- Political talk at work is getting mixed reviews, according to a recent Indeed survey of 2,000 U.S. employees. One in five (20%) of respondents to Indeed said they want more censure of politics in the workplace, 54% are comfortable with the current level of political discourse and 10% think too much speech is being censored.
- A majority (67%) of respondents don't feel that political groups are silenced in the workplace, but 23% disagree. When the latter group was asked where the pressure to censor originated, 60% pointed to peers and 40% said such pressures came from leadership.
- The study recorded differences in how political talk at work is viewed along ideological and gender lines, Indeed said. Of respondents who believe censorship exists, 66% think conservatives are censored, versus 34% who believe liberal speech is stifled. Among liberal men, 38% are comfortable talking politics at work, compared with 27% of liberal women. For conservatives, 35% of men are comfortable sharing their beliefs, compared to 23% of women.
Employers might not be able to ban political speech nor even desire to do so, but they can draft policies on civil discourse and acceptable workplace conduct. Heated political arguments are not only divisive among employees who must work together, they can also lower moral and productivity.
There is also legal precedent for employers being able to fire employees on the basis of what an employer may consider a vulgar expression of belief, even if those beliefs are expressed outside of normal work hours. Especially given the rise of social media platforms that puts workers' opinions and political activities into the spotlight, employers may need to clarify their values in order to ensure employees are on the same page.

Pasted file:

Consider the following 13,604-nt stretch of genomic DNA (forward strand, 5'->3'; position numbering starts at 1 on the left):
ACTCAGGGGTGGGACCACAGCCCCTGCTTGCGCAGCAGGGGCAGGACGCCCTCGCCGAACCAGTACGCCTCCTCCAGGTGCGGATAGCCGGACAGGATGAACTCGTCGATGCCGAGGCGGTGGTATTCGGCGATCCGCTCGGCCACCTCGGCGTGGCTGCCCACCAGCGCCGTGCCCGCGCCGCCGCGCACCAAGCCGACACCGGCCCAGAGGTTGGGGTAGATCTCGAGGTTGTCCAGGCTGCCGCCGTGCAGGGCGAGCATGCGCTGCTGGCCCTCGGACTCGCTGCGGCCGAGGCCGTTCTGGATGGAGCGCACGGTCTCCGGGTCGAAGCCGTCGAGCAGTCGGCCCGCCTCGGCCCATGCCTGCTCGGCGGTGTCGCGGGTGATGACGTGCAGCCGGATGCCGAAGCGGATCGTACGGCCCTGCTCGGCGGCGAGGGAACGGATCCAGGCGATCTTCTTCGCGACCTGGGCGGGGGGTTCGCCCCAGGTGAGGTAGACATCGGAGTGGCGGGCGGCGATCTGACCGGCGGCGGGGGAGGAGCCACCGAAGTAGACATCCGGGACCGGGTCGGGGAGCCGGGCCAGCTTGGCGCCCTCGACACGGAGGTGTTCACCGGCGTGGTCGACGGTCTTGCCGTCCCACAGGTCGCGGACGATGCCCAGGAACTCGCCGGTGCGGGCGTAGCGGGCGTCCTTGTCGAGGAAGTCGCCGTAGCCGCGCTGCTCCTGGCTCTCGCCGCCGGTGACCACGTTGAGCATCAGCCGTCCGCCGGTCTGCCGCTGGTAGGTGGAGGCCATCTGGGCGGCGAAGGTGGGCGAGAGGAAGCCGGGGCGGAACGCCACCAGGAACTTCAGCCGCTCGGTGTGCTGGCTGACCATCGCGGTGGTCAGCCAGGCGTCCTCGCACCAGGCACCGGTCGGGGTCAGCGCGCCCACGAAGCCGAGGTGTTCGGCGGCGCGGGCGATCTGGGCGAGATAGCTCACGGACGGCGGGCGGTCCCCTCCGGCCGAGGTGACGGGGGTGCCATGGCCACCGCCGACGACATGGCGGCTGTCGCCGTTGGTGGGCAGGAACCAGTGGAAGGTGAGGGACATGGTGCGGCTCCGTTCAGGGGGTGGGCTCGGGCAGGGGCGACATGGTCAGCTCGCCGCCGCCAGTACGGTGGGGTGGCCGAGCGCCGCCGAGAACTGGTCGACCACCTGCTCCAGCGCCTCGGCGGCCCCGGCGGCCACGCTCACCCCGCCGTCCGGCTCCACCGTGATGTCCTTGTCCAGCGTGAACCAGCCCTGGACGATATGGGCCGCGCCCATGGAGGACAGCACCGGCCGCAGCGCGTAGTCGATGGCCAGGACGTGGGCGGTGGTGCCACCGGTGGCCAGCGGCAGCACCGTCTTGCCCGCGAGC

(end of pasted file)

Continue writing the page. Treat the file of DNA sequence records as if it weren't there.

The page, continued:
That said, employers haven't shied away from political activity — many are embracing it. Sizable percentages of organizations are contributing to political action committees in 2018, and even more are mobilizing workers in order to push for policies they want, according to a report from The Washington Post.
But when controversial political viewpoints go beyond internal flare-ups, they can ignite even more discord for an organization's brand. Tech companies like Google have been susceptible to the problem in the past two years, as seen in the case of ex-Google engineer James Damore, who Google fired for posting what were deemed discriminatory messages against women and other groups in the tech industry. The incident jumpstarted a larger discussion about conservative presence and acceptance in Silicon Valley and elsewhere.